In Babbitt (1922), Sinclair Lewis created a living and breathing man with recognizable hopes and dreams, not a caricature. To his publisher, Lewis wrote: “He is all of us Americans at 46, prosperous, but worried, wanting — passionately — to seize something more than motor cars and a house before it's too late.” George F. Babbitt's mediocrity is central to his realism; Lewis believed that the fatal flaw of previous literary representations of the American businessman was in portraying him as “an exceptional man.”
About the novel, Lewis said: “This is the story of the ruler of America” wherein the “tired American Businessman” wielded socioeconomic power not through his exceptionality but through militant conformity. Lewis portrayed the American businessman as a man deeply dissatisfied with and privately aware of his shortcomings; he is “the most grievous victim of his own militant dullness” who secretly longed for freedom and romance. Readers who praised the psychological realism of the portrait admitted to regularly encountering Babbitts in real life but also could relate to some of the character's anxieties about conformity and personal fulfillment. Published two years after Lewis's previous novel (Main Street, 1920), the story of George F. Babbitt was much anticipated because each novel presented a portrait of American society wherein “the principal character is brought into conflict with the accepted order of things, sufficiently to illustrate its ruthlessness.”
The social critic and satirist H. L. Mencken, an ardent supporter of Sinclair Lewis, called himself “an old professor of Babbittry” and said that Babbitt was a stunning work of literary realism about American society. To Mencken, George F. Babbitt was an archetype of the American city dwellers who touted the virtues of Republicanism, Presbyterianism, and absolute conformity because "it is not what he [Babbitt] feels and aspires that moves him primarily; it is what the folks about him will think of him. His politics is communal politics, mob politics, herd politics; his religion is a public rite wholly without subjective significance." Mencken said that Babbitt was the literary embodiment of everything wrong with American society. In the cultural climate of the early 20th century, like-minded critics and Mencken's followers were known as "Babbitt-baiters".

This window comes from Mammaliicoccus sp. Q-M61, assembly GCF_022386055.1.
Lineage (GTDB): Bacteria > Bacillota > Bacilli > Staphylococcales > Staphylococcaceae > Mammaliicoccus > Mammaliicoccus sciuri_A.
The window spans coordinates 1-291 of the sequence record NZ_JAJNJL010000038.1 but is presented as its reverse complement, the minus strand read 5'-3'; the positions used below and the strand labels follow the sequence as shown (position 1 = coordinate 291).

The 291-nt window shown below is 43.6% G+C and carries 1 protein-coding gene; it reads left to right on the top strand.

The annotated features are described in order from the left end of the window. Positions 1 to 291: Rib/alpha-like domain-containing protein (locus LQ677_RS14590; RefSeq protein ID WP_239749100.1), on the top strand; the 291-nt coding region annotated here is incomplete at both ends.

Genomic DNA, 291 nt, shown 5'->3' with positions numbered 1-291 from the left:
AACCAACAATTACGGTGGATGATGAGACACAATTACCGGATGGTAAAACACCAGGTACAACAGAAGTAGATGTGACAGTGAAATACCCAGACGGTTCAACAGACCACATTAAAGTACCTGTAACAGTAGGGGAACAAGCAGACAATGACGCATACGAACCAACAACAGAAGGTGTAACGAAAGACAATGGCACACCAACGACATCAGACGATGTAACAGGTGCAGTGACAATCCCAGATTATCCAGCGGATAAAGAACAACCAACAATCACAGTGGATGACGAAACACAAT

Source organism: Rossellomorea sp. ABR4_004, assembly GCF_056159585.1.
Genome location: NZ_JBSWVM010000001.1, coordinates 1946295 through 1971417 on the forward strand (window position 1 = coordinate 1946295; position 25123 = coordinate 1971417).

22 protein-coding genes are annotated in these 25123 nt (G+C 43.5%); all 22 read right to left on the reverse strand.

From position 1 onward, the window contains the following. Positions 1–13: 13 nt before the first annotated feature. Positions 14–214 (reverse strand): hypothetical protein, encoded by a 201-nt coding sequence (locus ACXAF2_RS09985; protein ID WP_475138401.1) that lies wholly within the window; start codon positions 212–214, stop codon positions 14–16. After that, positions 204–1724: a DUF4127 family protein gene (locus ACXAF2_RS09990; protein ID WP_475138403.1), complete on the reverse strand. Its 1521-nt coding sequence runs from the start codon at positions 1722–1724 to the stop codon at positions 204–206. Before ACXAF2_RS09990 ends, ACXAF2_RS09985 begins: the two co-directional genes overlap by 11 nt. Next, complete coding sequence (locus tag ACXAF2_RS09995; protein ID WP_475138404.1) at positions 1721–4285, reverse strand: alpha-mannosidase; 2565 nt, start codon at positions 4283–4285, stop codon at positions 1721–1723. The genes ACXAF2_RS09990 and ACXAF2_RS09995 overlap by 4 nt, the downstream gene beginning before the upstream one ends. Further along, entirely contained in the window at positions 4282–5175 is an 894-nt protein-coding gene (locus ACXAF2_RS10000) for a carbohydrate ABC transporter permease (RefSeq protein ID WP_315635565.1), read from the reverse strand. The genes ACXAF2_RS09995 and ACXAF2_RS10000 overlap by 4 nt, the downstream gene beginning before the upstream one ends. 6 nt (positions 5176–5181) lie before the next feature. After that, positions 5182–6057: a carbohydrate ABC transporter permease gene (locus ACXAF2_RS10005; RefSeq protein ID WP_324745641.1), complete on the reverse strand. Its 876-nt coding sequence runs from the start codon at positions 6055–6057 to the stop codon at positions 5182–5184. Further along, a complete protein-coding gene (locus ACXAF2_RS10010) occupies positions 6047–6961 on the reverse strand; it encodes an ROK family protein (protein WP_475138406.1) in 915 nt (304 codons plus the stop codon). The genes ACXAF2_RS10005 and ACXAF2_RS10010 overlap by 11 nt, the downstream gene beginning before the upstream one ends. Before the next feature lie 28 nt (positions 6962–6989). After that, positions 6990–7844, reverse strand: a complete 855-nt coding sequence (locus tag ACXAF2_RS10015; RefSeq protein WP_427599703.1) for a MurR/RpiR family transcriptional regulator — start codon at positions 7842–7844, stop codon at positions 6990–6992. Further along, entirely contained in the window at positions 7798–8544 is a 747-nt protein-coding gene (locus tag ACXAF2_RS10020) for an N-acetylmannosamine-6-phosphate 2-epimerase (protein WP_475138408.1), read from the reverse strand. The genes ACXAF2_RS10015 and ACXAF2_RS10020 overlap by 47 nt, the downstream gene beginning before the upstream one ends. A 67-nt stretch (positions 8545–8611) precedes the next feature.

Despite Mencken's praise of Babbitt as unflinching social satire, other critics found exaggeration in Lewis's depiction of the American businessman. In the book review “From Maupassant to Mencken” (1922), Edmund Wilson compared Lewis's style in Babbitt to the more “graceful” writing styles of satirists such as Charles Dickens and Mark Twain and said that, as a prose stylist, Lewis's literary “gift is almost entirely for making people nasty” and the characters unbelievable. Concurring with Wilson that Lewis was no Twain, another critic dismissed Babbitt as “a monstrous, bawling, unconscionable satire” and said “Mr. Lewis is the most phenomenally skillful exaggerator in literature today.” Nonetheless, in its first year of publication, 140,997 copies of the novel were sold in the U.S. In the mid–1920s, Babbitt-baiting became an irritant to American businessmen, Rotarians, and the like, who began defending the Babbitts of the U.S. by way of radio and magazine journalism. They emphasized the virtues of community organizations and the positive contributions that industrial cities have made to American society.
In American literature and popular culture, the character and behaviors of George F. Babbitt became established as negative archetypes of person and personality; a Babbitt is “a materialistic and complacent businessman conforming to the standards of his [social] set” and Babbittry is the “Philistine behaviour of a Babbitt”.